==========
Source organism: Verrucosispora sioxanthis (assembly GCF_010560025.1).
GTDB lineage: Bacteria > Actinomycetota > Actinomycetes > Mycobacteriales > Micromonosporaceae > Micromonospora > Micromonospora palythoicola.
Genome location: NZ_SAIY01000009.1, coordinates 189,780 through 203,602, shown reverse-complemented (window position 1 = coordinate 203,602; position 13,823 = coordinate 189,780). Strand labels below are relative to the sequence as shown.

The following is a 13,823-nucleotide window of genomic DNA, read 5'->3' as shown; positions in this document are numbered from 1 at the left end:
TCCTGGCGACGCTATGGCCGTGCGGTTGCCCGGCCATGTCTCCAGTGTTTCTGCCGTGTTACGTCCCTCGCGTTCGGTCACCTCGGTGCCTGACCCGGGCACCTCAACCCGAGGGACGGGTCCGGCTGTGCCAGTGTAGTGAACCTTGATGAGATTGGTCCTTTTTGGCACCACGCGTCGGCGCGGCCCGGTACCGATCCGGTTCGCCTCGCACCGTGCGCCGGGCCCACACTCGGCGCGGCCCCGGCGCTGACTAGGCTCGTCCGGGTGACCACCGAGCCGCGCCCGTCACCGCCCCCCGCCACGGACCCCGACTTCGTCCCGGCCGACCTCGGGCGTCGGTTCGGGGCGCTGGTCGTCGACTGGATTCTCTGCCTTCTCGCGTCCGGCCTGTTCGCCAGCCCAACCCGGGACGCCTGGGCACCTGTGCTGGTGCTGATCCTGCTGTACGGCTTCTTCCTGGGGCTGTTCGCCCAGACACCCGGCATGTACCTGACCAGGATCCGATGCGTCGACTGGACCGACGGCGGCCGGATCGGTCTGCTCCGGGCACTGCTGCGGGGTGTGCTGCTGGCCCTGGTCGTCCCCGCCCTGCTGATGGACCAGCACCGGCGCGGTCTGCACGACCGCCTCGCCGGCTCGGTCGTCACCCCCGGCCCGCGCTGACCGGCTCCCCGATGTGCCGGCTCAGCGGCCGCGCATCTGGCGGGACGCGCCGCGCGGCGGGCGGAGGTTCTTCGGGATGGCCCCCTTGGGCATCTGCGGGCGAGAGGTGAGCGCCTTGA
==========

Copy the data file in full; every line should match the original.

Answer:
Source organism: Verrucosispora sioxanthis (assembly GCF_010560025.1).
GTDB lineage: Bacteria > Actinomycetota > Actinomycetes > Mycobacteriales > Micromonosporaceae > Micromonospora > Micromonospora palythoicola.
Genome location: NZ_SAIY01000009.1, coordinates 189,780 through 203,602, shown reverse-complemented (window position 1 = coordinate 203,602; position 13,823 = coordinate 189,780). Strand labels below are relative to the sequence as shown.

The following is a 13,823-nucleotide window of genomic DNA, read 5'->3' as shown; positions in this document are numbered from 1 at the left end:
TCCTGGCGACGCTATGGCCGTGCGGTTGCCCGGCCATGTCTCCAGTGTTTCTGCCGTGTTACGTCCCTCGCGTTCGGTCACCTCGGTGCCTGACCCGGGCACCTCAACCCGAGGGACGGGTCCGGCTGTGCCAGTGTAGTGAACCTTGATGAGATTGGTCCTTTTTGGCACCACGCGTCGGCGCGGCCCGGTACCGATCCGGTTCGCCTCGCACCGTGCGCCGGGCCCACACTCGGCGCGGCCCCGGCGCTGACTAGGCTCGTCCGGGTGACCACCGAGCCGCGCCCGTCACCGCCCCCCGCCACGGACCCCGACTTCGTCCCGGCCGACCTCGGGCGTCGGTTCGGGGCGCTGGTCGTCGACTGGATTCTCTGCCTTCTCGCGTCCGGCCTGTTCGCCAGCCCAACCCGGGACGCCTGGGCACCTGTGCTGGTGCTGATCCTGCTGTACGGCTTCTTCCTGGGGCTGTTCGCCCAGACACCCGGCATGTACCTGACCAGGATCCGATGCGTCGACTGGACCGACGGCGGCCGGATCGGTCTGCTCCGGGCACTGCTGCGGGGTGTGCTGCTGGCCCTGGTCGTCCCCGCCCTGCTGATGGACCAGCACCGGCGCGGTCTGCACGACCGCCTCGCCGGCTCGGTCGTCACCCCCGGCCCGCGCTGACCGGCTCCCCGATGTGCCGGCTCAGCGGCCGCGCATCTGGCGGGACGCGCCGCGCGGCGGGCGGAGGTTCTTCGGGATGGCCCCCTTGGGCATCTGCGGGCGAGAGGTGAGCGCCTTGA